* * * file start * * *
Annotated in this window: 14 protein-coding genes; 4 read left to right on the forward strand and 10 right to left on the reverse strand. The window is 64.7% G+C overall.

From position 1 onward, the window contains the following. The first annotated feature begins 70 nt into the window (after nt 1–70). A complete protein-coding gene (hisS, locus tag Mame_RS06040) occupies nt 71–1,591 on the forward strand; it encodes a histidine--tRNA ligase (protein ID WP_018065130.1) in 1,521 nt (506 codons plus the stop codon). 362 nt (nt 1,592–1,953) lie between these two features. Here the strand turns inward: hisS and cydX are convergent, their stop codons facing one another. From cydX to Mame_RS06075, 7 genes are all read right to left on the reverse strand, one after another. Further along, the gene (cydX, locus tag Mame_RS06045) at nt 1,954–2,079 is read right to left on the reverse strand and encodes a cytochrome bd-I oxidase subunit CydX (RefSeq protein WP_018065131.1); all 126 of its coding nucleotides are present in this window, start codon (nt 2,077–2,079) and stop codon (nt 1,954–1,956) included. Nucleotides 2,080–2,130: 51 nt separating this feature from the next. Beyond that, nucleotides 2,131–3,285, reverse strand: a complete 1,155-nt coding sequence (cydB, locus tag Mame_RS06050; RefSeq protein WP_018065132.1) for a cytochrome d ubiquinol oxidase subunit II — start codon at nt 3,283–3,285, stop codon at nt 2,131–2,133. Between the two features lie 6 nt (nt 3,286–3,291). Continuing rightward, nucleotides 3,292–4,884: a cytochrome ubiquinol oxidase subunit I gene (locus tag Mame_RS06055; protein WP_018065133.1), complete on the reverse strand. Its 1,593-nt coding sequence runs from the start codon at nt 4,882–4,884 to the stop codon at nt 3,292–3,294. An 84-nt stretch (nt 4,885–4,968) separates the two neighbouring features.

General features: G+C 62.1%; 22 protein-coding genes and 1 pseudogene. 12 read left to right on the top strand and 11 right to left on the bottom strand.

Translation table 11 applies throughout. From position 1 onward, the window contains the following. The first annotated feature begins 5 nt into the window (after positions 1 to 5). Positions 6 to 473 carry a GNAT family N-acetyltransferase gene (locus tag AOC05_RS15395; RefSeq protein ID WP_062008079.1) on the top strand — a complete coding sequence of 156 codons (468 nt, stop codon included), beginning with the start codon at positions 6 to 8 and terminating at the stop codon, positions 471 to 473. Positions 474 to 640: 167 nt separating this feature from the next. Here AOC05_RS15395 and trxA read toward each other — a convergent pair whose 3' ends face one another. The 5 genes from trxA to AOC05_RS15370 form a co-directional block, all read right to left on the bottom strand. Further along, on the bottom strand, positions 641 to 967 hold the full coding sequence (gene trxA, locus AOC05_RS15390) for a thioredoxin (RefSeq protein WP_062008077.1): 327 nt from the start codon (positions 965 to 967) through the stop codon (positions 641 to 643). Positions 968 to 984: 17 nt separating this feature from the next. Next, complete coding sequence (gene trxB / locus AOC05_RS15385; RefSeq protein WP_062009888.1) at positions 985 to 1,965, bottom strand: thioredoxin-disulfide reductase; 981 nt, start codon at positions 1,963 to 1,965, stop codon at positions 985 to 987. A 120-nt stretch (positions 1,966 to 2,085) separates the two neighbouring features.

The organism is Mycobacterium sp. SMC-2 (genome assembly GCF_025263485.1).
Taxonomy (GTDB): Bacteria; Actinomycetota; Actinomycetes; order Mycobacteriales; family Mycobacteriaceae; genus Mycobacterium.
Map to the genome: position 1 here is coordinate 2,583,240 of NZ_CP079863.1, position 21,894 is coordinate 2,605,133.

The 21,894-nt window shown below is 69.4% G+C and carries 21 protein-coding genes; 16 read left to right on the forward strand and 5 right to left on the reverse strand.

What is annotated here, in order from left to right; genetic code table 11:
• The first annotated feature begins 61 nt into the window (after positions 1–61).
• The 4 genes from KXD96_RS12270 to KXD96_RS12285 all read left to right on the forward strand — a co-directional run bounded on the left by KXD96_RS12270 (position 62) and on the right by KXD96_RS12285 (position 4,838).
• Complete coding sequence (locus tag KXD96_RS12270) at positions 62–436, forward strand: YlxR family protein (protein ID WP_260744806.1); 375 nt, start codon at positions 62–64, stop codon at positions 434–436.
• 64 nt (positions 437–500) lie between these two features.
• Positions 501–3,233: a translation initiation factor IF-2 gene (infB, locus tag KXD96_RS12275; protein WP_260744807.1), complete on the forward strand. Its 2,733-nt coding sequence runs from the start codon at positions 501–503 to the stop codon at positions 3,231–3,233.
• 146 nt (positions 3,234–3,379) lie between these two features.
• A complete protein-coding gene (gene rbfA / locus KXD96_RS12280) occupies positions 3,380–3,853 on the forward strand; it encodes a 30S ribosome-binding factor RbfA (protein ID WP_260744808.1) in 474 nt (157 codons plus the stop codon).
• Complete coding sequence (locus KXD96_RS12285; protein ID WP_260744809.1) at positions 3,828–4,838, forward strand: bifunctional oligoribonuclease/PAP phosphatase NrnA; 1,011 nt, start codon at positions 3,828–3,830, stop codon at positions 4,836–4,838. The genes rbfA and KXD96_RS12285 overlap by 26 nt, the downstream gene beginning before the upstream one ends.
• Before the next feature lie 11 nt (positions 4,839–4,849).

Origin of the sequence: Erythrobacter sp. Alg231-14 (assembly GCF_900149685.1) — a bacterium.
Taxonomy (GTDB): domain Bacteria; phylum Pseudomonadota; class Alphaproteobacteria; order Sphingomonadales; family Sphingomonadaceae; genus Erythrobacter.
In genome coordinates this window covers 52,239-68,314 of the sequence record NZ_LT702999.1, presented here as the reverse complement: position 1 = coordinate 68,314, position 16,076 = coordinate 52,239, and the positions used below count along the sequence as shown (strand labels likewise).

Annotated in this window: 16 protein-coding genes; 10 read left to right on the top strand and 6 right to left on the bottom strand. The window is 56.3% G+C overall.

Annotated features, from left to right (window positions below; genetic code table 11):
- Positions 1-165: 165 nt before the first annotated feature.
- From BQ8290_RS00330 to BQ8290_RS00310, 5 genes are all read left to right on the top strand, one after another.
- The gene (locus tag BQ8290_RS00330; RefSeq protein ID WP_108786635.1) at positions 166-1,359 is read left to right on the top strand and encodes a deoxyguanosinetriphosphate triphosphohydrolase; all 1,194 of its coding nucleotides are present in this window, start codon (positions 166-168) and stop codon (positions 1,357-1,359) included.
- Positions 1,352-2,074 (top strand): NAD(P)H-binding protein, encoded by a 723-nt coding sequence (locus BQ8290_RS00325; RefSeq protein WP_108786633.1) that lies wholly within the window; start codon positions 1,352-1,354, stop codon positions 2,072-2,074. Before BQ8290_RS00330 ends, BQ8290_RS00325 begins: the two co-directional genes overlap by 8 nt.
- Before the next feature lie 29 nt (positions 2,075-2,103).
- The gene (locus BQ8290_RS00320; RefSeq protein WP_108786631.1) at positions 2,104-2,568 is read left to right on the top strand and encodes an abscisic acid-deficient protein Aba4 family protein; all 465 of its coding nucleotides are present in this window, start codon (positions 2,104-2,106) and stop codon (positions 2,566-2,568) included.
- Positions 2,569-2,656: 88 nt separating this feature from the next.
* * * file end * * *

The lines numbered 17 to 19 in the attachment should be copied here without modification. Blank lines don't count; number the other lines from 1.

• Complete coding sequence (locus KXD96_RS12285; protein ID WP_260744809.1) at positions 3,828–4,838, forward strand: bifunctional oligoribonuclease/PAP phosphatase NrnA; 1,011 nt, start codon at positions 3,828–3,830, stop codon at positions 4,836–4,838. The genes rbfA and KXD96_RS12285 overlap by 26 nt, the downstream gene beginning before the upstream one ends.
• Before the next feature lie 11 nt (positions 4,839–4,849).

Origin of the sequence: Erythrobacter sp. Alg231-14 (assembly GCF_900149685.1) — a bacterium.